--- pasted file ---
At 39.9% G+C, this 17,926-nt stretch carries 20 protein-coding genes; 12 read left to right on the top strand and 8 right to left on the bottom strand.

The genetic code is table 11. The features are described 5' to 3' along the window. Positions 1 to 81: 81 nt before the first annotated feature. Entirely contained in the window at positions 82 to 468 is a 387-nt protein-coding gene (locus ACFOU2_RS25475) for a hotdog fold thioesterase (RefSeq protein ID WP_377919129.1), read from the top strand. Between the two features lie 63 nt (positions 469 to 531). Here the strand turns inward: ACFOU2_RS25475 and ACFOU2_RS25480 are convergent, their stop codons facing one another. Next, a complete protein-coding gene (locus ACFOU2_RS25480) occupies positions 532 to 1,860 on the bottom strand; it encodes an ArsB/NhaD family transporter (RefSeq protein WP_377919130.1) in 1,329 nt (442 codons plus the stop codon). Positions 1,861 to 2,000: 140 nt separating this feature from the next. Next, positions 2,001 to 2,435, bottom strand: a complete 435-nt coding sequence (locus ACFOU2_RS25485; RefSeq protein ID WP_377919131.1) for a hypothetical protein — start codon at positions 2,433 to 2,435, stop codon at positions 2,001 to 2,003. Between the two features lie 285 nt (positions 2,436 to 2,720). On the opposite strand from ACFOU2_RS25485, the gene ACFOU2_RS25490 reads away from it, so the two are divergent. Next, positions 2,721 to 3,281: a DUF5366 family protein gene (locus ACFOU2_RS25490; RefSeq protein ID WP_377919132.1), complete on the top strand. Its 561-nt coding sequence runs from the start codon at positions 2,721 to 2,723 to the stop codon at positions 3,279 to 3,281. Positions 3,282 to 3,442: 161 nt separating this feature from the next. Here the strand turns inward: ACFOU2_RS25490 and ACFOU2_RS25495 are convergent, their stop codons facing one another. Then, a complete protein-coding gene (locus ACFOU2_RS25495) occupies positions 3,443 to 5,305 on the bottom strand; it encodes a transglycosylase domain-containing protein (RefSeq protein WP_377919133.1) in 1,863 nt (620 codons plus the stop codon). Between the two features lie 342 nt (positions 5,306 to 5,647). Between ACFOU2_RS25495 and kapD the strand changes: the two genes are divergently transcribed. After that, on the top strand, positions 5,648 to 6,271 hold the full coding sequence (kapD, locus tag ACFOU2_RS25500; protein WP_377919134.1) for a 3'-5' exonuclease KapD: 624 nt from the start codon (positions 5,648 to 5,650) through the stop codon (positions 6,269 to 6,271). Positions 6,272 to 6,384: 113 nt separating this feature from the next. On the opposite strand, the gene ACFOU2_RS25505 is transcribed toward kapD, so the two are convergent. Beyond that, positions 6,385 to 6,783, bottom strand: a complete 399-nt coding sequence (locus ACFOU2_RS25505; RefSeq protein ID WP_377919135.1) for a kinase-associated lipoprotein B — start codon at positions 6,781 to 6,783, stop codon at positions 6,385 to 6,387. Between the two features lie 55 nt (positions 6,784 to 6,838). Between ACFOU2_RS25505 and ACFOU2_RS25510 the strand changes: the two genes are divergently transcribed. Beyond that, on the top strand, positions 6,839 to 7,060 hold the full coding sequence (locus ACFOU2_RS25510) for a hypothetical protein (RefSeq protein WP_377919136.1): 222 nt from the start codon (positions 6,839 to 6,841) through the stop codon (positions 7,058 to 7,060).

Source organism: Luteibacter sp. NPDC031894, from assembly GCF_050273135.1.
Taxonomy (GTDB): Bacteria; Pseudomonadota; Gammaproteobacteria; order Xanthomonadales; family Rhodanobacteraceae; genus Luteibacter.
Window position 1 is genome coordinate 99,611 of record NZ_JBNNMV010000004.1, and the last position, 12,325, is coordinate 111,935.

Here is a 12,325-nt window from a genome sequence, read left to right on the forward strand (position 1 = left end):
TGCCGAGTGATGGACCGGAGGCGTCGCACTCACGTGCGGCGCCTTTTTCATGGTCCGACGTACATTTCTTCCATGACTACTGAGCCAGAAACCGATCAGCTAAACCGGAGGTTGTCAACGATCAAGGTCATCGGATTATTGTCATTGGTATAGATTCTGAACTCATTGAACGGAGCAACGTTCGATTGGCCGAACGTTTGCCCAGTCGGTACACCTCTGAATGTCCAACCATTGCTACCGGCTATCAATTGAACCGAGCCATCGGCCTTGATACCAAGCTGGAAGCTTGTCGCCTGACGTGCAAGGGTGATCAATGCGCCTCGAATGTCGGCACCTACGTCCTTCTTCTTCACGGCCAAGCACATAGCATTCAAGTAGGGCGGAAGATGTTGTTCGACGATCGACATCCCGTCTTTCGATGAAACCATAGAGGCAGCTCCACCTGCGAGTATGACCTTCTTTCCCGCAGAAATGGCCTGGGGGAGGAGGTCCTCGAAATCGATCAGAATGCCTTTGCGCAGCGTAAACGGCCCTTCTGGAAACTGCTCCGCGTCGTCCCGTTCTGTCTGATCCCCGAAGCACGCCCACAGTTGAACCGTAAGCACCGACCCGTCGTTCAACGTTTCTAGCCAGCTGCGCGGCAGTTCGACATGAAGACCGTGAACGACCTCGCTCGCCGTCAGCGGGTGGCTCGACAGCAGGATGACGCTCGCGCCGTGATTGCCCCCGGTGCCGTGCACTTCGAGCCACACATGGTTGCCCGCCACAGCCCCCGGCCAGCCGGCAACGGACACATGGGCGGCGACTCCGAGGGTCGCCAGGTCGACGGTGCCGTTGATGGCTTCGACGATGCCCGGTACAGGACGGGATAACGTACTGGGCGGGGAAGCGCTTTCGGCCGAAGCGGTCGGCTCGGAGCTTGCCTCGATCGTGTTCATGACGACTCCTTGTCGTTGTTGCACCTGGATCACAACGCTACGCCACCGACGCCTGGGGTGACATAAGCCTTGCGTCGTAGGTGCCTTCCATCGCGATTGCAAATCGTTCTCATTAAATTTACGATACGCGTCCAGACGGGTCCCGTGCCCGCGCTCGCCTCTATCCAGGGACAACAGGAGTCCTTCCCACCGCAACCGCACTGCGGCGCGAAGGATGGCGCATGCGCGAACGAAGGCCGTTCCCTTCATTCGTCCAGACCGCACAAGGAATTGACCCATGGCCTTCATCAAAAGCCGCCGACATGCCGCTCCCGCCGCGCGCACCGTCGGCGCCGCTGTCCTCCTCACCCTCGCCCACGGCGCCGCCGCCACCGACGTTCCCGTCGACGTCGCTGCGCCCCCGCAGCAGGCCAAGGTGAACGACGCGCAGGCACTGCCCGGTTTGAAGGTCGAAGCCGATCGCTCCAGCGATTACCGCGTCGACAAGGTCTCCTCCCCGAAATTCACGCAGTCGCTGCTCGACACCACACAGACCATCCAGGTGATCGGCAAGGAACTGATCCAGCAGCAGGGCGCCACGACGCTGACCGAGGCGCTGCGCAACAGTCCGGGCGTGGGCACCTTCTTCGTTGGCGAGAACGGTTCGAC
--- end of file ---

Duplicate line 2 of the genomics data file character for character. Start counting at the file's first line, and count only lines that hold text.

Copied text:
The genetic code is table 11. The features are described 5' to 3' along the window. Positions 1 to 81: 81 nt before the first annotated feature. Entirely contained in the window at positions 82 to 468 is a 387-nt protein-coding gene (locus ACFOU2_RS25475) for a hotdog fold thioesterase (RefSeq protein ID WP_377919129.1), read from the top strand. Between the two features lie 63 nt (positions 469 to 531). Here the strand turns inward: ACFOU2_RS25475 and ACFOU2_RS25480 are convergent, their stop codons facing one another. Next, a complete protein-coding gene (locus ACFOU2_RS25480) occupies positions 532 to 1,860 on the bottom strand; it encodes an ArsB/NhaD family transporter (RefSeq protein WP_377919130.1) in 1,329 nt (442 codons plus the stop codon). Positions 1,861 to 2,000: 140 nt separating this feature from the next. Next, positions 2,001 to 2,435, bottom strand: a complete 435-nt coding sequence (locus ACFOU2_RS25485; RefSeq protein ID WP_377919131.1) for a hypothetical protein — start codon at positions 2,433 to 2,435, stop codon at positions 2,001 to 2,003. Between the two features lie 285 nt (positions 2,436 to 2,720). On the opposite strand from ACFOU2_RS25485, the gene ACFOU2_RS25490 reads away from it, so the two are divergent. Next, positions 2,721 to 3,281: a DUF5366 family protein gene (locus ACFOU2_RS25490; RefSeq protein ID WP_377919132.1), complete on the top strand. Its 561-nt coding sequence runs from the start codon at positions 2,721 to 2,723 to the stop codon at positions 3,279 to 3,281. Positions 3,282 to 3,442: 161 nt separating this feature from the next. Here the strand turns inward: ACFOU2_RS25490 and ACFOU2_RS25495 are convergent, their stop codons facing one another. Then, a complete protein-coding gene (locus ACFOU2_RS25495) occupies positions 3,443 to 5,305 on the bottom strand; it encodes a transglycosylase domain-containing protein (RefSeq protein WP_377919133.1) in 1,863 nt (620 codons plus the stop codon). Between the two features lie 342 nt (positions 5,306 to 5,647). Between ACFOU2_RS25495 and kapD the strand changes: the two genes are divergently transcribed. After that, on the top strand, positions 5,648 to 6,271 hold the full coding sequence (kapD, locus tag ACFOU2_RS25500; protein WP_377919134.1) for a 3'-5' exonuclease KapD: 624 nt from the start codon (positions 5,648 to 5,650) through the stop codon (positions 6,269 to 6,271). Positions 6,272 to 6,384: 113 nt separating this feature from the next. On the opposite strand, the gene ACFOU2_RS25505 is transcribed toward kapD, so the two are convergent. Beyond that, positions 6,385 to 6,783, bottom strand: a complete 399-nt coding sequence (locus ACFOU2_RS25505; RefSeq protein ID WP_377919135.1) for a kinase-associated lipoprotein B — start codon at positions 6,781 to 6,783, stop codon at positions 6,385 to 6,387. Between the two features lie 55 nt (positions 6,784 to 6,838). Between ACFOU2_RS25505 and ACFOU2_RS25510 the strand changes: the two genes are divergently transcribed. Beyond that, on the top strand, positions 6,839 to 7,060 hold the full coding sequence (locus ACFOU2_RS25510) for a hypothetical protein (RefSeq protein WP_377919136.1): 222 nt from the start codon (positions 6,839 to 6,841) through the stop codon (positions 7,058 to 7,060).